TV

Adam DeVine, 'Workaholics' Star/Co-Creator, On Their Fanbase And Justin Bieber Cameo Ideas

03/13/2014 11:41 EDT | Updated 03/13/2014 11:59 EDT
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Don't get it confused: Adam DeVine and his "Workaholics" co-stars and co-creators Anders Holm and Blake Anderson may play a trio of slackers named Adam, Anders and Blake on their hit show, but in real life they're anything but.

The show's been taking off as a result, spurred on by a vocal fanbase that's steadily adding new members (count "Arrested Development" creator Mitchell Hurwitz among them, resulting in a cameo for the trio on the show's recent fourth season). It's also led to a growing number of side projects -- from Holms' recent string on "The Mindy Project" to DeVine's own recurring gig on "Modern Family" and new stand-up series "Adam DeVine's House Party," along with an upcoming movie produced by Seth Rogen and Evan Goldberg.

With Season 4 of "Workaholics" currently airing and the show already renewed for Season 5, expect to see even more from the three friends in the future. HuffPost TV Canada recently spoke to DeVine about the show's growing popularity, their movie plans, and why the guys are more interested in getting former Nickelodeon stars to cameo than famous fans like Justin Bieber.

HuffPost TV Canada: It feels like the fanbase and the mainstream attention surrounding this show has been steadily building with each new season. Does this one feel different at all to you guys?

DeVine: It is getting bigger and bigger every season, but it hasn't been such a drastic jump. Like what you said, it's just getting steadily bigger and bigger, which is exactly what we want. But it wasn't like HBO's "Girls" or something, where they had like three episodes in and all of a sudden Lena Dunham was on the cover of "Rolling Stone" and her life is totally upside-down. We really got eased into people loving the show, and then now when we go out, you'll be driving and people will honk at you or whatever. But it's not like all of a sudden we went from being three guys who just lived in a house and did comedy together to on the cover of "Rolling Stone." So we were able to get used to it, but our fans rule and it's cool that more and more people are still finding the show. It's nice to know that four seasons deep we haven't peaked quite yet.

Can you tell when people have just caught onto the show vs. the fans who've been with you guys from the beginning?

Well, fans that are just catching on will know the last like three episodes or something and they'll come up to you and you're like, "Oh cool, yeah!" And then you're like, "Well, what's your favourite episode?" I like to do that sometimes just to see what random people like, and then I feel horrible if I put them on the spot and they're like, "Uh ... the last one?" [Laughs] You're like, "Oh, sorry man. You came on pretty strong. You were pretty aggressive, I thought you were a fan from the jump."

Are you seeing any changes in the fanbase as the show gets more mainstream?

It's just broadening out a little bit. It used to be college kids or that age range, and now people in their mid-30s will be like, "Hey, I love the show." And you're like, "Very cool, that's awesome. You're not 17-years-old with a YOLO snapback. You're wearing zero neon, thank you for loving the show!" [Laughs] It's fun, and at the same time it's weird, because now you have little kids coming up to you like, "Hey man, can I get a photo?" You're thinking, oh, they might know "Pitch Perfect" or whatever, and then they're like, "Keep it tight, butthole!" And you're like, "Oh my God, you have horrible parents. They shouldn't allow you to watch this show." [Laughs]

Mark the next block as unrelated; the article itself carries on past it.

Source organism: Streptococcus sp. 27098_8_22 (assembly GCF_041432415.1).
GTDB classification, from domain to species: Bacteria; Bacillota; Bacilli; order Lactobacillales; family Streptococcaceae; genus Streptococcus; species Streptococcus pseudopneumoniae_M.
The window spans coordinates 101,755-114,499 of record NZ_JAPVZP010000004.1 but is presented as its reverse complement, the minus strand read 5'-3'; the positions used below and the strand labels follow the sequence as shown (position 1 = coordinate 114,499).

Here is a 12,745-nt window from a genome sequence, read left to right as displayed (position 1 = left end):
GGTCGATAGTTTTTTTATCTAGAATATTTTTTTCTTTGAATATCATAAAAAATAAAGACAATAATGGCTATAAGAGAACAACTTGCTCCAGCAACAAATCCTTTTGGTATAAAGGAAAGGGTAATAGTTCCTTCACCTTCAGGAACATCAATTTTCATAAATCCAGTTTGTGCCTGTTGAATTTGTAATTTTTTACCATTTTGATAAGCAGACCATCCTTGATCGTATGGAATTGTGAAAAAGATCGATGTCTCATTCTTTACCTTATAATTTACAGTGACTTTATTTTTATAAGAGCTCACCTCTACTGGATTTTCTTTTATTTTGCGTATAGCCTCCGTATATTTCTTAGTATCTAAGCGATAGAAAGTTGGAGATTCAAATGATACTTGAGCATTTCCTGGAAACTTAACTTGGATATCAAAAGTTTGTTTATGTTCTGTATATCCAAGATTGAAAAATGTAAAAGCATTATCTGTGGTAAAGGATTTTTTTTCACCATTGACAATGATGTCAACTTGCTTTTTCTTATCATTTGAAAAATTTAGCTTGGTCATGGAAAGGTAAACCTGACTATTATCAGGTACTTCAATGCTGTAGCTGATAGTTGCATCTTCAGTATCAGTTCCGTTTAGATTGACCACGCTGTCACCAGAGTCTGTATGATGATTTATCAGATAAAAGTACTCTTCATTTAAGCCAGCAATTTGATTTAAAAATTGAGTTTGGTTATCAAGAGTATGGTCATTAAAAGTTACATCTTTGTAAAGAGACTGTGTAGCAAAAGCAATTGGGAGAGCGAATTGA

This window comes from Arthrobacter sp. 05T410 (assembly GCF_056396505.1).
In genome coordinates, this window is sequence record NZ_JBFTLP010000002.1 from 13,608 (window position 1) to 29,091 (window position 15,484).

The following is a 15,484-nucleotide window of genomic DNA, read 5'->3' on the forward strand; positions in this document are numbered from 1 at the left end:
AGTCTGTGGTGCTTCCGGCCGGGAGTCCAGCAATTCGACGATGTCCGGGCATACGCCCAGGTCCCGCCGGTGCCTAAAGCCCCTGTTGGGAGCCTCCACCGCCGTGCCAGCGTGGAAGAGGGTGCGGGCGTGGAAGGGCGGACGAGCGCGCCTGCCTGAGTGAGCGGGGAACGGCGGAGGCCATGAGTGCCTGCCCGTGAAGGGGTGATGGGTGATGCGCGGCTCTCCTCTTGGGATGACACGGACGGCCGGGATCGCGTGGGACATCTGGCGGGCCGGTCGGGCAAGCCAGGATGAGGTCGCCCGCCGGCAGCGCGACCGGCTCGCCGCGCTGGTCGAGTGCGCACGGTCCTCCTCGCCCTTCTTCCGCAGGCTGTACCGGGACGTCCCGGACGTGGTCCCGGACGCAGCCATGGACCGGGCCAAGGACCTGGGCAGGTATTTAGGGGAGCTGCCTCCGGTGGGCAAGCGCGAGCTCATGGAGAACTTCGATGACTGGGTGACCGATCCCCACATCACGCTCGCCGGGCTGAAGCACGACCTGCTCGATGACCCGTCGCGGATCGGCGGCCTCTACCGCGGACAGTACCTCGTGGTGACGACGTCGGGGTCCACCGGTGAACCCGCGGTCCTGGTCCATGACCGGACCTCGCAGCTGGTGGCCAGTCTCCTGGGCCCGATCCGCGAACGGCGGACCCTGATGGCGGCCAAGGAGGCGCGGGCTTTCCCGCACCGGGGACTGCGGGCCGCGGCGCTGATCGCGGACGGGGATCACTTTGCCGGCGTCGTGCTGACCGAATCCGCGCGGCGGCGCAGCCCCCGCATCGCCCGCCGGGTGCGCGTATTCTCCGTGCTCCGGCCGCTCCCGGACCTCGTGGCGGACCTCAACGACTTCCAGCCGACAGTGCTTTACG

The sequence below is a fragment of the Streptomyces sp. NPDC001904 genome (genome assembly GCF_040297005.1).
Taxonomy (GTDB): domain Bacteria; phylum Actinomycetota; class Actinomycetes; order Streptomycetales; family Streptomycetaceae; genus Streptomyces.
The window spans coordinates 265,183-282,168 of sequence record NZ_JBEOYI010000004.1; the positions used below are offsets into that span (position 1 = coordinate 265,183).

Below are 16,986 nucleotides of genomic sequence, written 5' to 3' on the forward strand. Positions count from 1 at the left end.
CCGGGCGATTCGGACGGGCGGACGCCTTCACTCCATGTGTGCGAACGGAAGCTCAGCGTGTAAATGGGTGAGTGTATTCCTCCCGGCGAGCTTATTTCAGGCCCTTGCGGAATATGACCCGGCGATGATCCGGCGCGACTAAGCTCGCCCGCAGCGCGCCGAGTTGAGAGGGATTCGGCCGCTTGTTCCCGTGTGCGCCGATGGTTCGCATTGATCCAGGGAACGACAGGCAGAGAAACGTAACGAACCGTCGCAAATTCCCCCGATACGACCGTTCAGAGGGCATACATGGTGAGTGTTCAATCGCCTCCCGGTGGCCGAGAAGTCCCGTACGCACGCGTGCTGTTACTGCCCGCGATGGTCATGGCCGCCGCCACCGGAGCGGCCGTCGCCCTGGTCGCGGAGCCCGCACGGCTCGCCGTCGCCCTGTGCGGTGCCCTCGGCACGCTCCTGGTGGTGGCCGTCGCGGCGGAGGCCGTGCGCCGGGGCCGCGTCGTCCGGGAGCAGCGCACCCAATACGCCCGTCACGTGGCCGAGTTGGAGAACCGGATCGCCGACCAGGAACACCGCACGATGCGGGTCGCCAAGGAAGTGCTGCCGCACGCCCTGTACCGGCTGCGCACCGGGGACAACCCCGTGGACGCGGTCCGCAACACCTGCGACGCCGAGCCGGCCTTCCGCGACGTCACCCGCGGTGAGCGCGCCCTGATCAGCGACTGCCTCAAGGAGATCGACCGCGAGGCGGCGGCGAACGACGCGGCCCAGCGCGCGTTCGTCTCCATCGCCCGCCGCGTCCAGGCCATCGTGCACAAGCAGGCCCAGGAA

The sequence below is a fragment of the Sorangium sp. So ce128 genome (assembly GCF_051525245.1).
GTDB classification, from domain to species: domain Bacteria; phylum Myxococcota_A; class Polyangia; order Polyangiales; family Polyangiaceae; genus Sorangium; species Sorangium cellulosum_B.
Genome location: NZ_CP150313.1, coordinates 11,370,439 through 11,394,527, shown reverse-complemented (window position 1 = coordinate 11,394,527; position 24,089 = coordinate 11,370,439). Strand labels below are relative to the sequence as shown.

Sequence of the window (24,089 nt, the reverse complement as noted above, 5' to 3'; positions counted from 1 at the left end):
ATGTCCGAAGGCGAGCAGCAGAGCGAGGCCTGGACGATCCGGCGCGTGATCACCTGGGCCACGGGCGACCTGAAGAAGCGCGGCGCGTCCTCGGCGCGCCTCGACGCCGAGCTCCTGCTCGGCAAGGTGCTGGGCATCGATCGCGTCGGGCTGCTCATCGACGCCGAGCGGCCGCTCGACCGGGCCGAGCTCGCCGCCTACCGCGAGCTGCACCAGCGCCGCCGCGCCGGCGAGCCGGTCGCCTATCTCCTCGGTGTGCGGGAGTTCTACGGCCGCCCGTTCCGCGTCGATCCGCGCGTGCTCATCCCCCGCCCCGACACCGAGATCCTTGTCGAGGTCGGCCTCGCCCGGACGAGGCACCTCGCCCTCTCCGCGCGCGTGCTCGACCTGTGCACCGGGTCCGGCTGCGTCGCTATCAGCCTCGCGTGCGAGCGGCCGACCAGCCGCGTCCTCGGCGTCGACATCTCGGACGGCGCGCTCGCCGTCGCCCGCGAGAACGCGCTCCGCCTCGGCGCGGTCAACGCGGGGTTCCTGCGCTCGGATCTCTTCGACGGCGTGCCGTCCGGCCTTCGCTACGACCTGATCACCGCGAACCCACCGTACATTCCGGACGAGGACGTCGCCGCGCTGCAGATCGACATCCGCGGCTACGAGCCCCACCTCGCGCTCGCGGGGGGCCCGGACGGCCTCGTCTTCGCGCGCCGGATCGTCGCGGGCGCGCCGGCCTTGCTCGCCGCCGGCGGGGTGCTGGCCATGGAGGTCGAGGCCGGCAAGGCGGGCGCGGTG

Are you guys still making the show pretty much the same way these days, or has that process evolved at all or become more streamlined over the years?

It's basically the exact same way, we just get in a room together and we'll all pitch out ideas, and we'll all break the stories together. I guess the difference is now we have a little bit bigger of a writing staff, so the workload has gotten a little bit less. So that way we've had time to go off and do things, like Ders did "The Mindy Project," and I did "Modern Family" and "Pitch Perfect" and that sort of thing. Which is great, but we still are 100 percent invested in the show, and we break all the stories together so we know that this is a story that we'd like to tell as a group.

With the side projects, do you end up taking anything away from those experiences that you're able to bring to your own show? Is there value in getting to see how somebody else does it?

Yes, 100 percent. It's cool, just because we haven't been on a lot of big TV or big movie sets prior to getting "Workaholics." We weren't working actors yet, we were just doing our own thing, so we really only knew our way of doing things. So it's kind of cool to go on "Modern Family" and see how quickly they shoot, or go on "Community" and see what they do, or how Mitch Hurwitz does "Arrested Development." We feel like we've been winging it -- like since we've started doing this, we feel like we don't know what we're doing, but it kind of works for us, and so we're going to keep doing it. And then we go on other shows and realize, oh no, that's just how everything is made. We're not doing it that much different than every other show.